One of the winners last Tuesday was Mitch Daniels, a Republican and former director of the Office of Management and Budget for President George W. Bush, who ousted a Democratic incumbent, Joe Kernan, to become the governor-elect of the state of Indiana. Daniels, it came out during the campaign, was arrested for marijuana possession while a student at Princeton University in 1970. The young future governor spent a couple of days in jail, was ultimately charged with disorderly conduct, paid a fine, and it was done. The press, appropriately, also queried Gov. Kernan's office on the subject. Kernan's spokesperson acknowledged that he had also used marijuana -- "a few times" in his twenties, she said -- but didn't provide further details.
It's ironic that Daniels' drug bust happened when he was in college, because it is another Indiana Republican, Rep. Mark Souder, who is responsible for the controversial Higher Education Act drug provision, a law that takes financial aid away from students for any drug conviction, for time periods ranging from a year to indefinitely. The law has been criticized by many of the nation's leading civil rights, higher education, and religious organizations, among others. And the campaign revelations about Daniels and Kernan prompted an Indianapolis Star columnist, Dan Carpenter, to weigh in with a call for repeal of the law as well.
Opposition to the current form of the law, interestingly, comes from Mark Souder himself, who claims he never intended it to apply to people who committed their drug offenses before they entered college -- unconvincingly, in my opinion, as there is nothing in the language of his legislation to suggest this interpretation -- but significantly, because the law will probably soon be changed in this way.
The thing is, Mitch Daniels was in school when he was busted for marijuana. Under Souder's law, even with Souder's fix enacted, he could have potentially run afoul of it and suffered far greater troubles as a result. Should Mitch Daniels have been forced out of Princeton, possibly had his career derailed, and not become governor, because he smoked marijuana during college? Should Joe Kernan have avoided such troubles only because he didn't get caught? I don't feel that way, and that's one of the reasons I oppose the HEA drug provision. But does Mark Souder think his colleague and fellow party leader should have been held back from succeeding? I hope not, but that is the effect his law is having on others just like Daniels, so I'm not sure.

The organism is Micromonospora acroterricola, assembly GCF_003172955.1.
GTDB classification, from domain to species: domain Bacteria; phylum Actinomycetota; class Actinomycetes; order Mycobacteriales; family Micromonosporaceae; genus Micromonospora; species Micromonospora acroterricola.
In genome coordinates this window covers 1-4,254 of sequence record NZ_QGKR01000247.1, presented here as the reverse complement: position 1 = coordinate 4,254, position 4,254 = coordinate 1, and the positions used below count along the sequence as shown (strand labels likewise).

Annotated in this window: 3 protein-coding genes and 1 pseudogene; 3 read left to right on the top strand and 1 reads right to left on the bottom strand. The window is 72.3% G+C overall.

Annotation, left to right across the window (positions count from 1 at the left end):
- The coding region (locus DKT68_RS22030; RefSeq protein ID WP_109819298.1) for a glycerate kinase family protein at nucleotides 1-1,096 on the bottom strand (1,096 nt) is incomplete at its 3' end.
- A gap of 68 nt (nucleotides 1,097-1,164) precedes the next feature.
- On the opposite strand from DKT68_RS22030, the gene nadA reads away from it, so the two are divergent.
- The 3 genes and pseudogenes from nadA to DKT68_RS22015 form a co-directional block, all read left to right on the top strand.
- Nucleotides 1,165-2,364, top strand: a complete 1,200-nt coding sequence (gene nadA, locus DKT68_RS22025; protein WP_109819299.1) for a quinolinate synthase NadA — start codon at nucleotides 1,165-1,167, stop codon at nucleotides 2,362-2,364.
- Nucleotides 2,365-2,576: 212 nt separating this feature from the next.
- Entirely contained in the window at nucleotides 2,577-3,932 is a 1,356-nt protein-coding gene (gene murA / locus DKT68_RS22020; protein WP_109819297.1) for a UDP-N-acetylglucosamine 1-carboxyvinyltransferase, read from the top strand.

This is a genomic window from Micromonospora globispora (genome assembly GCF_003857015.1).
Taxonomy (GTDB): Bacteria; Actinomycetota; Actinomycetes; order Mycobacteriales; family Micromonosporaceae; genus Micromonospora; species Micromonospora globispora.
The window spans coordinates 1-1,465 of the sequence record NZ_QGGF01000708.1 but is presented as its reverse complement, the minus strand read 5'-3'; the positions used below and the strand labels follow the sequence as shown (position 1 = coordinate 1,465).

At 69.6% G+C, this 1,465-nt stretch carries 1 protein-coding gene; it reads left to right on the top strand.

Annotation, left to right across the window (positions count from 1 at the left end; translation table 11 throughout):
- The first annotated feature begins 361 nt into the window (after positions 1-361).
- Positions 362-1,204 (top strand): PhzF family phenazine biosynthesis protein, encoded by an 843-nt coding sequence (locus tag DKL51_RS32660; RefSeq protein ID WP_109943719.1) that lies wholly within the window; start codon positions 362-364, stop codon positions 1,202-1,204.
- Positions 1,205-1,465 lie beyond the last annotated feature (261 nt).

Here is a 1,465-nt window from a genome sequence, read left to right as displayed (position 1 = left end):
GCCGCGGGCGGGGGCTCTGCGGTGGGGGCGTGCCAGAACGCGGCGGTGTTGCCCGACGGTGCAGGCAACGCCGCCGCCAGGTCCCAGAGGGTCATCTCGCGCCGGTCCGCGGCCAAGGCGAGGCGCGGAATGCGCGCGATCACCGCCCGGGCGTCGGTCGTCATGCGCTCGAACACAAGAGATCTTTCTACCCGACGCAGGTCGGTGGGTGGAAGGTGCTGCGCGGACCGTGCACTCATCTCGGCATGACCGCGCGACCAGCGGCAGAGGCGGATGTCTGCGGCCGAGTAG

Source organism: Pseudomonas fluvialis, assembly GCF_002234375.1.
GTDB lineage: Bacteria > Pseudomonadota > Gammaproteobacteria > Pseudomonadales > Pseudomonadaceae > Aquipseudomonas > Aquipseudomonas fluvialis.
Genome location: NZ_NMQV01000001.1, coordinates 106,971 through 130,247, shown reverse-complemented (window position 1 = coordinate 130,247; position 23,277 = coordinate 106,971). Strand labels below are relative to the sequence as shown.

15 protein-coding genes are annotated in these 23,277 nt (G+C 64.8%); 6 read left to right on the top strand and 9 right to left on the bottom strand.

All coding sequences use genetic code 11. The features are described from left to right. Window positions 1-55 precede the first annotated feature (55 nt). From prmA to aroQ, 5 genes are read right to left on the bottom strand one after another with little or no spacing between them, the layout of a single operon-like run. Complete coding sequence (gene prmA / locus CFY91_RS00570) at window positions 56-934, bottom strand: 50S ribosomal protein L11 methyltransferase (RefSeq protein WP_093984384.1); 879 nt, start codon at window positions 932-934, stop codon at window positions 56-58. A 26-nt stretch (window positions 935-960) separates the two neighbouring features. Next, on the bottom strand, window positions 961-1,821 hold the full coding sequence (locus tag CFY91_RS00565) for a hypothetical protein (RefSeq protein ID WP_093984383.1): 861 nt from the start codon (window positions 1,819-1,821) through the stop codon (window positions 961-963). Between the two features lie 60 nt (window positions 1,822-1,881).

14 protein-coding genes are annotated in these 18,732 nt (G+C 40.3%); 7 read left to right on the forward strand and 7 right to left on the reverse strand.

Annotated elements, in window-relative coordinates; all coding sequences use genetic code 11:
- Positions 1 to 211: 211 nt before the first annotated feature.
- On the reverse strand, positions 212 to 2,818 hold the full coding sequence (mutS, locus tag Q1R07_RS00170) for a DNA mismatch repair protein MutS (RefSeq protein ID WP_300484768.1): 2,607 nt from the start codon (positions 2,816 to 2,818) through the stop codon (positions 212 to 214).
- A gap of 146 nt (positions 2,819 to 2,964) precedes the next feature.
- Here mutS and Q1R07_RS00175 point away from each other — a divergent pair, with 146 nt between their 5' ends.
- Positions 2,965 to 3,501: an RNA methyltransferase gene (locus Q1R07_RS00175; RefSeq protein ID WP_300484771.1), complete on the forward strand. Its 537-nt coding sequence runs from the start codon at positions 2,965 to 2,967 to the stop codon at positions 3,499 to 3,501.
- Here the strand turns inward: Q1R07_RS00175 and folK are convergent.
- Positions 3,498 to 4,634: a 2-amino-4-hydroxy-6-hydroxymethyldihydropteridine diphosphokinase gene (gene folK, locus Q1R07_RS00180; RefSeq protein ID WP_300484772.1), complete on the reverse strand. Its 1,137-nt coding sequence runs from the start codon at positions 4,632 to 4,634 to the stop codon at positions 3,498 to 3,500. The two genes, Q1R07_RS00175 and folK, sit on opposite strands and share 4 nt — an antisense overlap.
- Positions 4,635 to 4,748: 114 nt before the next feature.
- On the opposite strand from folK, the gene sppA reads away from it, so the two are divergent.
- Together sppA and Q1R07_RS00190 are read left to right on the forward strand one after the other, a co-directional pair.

I also don't know if Mitch Daniels would have qualified for or needed financial aid to go to school, but that is not so important. Consistent application of the idea behind the law -- application independent of a student's economic standing -- would require that any student incurring a drug conviction be kicked out of school, or forced to undergo some other form of hardship related to continuing in school beyond the punishment exacted by the criminal justice system.
For that matter, consistency would require that anyone caught drinking underage while in college would also get kicked out for it; alcohol after all, is a drug, and an illegal one for people under 21. And it would require a very serious effort to find all the underage drinkers and illegal drug users who abound in such numbers on our nation's campuses. But doing so would financially decimate our institutions of higher learning and disrupt the training and economic output of a large segment of our society.
To avoid hypocrisy, therefore, Souder, and Daniels (and Kernan) should clearly stake out one of the following positions:
1) Mitch Daniels should have been kicked out of Princeton, and not allowed to attend a different school, for a year, because he possessed marijuana. He should probably also not have been able to go on to become federal budget director or Indiana governor; or
2) Daniels (and Kernan) should not have suffered that fate, therefore neither should today's students, so the law should be repealed in full.
I vote for option #2. I'm not expecting this to happen, obviously; hypocrisy and double standards are defining characteristics of the drug war. Daniels' statements on the issue so far have been negative. But that doesn't mean they shouldn't be asked about it, again and again. Because if they wouldn't have wanted it for themselves, if they don't want it for their children, they should do unto others as they would have others do unto them.